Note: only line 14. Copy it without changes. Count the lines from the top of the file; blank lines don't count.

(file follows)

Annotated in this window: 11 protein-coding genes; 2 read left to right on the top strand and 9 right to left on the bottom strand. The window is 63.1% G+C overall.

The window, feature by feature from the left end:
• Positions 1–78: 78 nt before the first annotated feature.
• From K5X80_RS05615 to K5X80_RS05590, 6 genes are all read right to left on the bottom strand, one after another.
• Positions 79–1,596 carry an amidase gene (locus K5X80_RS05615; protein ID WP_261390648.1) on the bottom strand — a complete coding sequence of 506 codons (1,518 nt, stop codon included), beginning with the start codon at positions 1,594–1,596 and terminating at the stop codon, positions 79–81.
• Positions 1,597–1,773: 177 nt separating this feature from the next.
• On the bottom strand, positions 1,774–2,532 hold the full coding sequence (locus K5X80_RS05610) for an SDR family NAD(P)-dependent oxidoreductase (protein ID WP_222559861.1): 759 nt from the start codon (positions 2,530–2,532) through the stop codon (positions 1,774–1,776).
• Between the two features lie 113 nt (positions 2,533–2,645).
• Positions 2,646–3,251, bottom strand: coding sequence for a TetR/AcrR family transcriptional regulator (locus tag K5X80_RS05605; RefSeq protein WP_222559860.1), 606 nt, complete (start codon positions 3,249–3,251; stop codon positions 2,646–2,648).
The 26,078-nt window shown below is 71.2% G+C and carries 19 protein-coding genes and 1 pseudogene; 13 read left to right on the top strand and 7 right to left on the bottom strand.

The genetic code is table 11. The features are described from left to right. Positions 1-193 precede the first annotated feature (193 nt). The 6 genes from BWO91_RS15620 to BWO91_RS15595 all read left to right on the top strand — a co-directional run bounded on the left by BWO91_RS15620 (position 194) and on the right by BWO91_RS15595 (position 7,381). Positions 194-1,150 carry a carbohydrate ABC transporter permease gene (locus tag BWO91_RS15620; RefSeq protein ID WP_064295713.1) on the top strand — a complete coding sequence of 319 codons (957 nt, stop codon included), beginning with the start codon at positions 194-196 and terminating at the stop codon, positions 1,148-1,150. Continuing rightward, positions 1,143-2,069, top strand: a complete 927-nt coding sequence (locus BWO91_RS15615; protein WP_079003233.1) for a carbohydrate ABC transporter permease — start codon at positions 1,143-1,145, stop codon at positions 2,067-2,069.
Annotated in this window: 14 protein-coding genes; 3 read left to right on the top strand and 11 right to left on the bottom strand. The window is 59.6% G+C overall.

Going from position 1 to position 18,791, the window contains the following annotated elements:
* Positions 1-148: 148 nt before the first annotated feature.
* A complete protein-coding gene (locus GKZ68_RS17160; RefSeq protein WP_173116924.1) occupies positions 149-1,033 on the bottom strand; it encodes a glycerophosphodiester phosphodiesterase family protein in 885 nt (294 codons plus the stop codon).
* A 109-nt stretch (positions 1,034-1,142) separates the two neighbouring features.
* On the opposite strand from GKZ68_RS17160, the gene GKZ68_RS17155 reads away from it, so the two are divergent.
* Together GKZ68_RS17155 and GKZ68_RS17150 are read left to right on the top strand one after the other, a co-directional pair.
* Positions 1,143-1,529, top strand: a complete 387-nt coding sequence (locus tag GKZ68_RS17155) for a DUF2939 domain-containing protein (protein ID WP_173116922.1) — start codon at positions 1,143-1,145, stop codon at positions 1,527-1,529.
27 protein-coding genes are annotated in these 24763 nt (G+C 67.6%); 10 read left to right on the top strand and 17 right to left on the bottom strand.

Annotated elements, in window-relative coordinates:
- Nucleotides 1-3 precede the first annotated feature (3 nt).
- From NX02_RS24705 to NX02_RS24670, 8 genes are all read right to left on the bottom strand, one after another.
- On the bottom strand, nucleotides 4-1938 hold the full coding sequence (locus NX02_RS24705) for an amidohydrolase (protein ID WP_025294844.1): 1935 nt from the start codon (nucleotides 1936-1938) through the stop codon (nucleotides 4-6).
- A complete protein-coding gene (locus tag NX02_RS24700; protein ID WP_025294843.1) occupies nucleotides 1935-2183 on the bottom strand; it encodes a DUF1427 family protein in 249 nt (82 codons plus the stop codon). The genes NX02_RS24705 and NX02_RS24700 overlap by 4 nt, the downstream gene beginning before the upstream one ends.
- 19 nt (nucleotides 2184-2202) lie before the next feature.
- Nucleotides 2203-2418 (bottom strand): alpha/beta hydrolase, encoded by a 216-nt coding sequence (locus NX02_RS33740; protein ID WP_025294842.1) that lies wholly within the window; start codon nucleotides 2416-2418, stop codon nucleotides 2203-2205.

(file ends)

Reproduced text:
* Positions 1-148: 148 nt before the first annotated feature.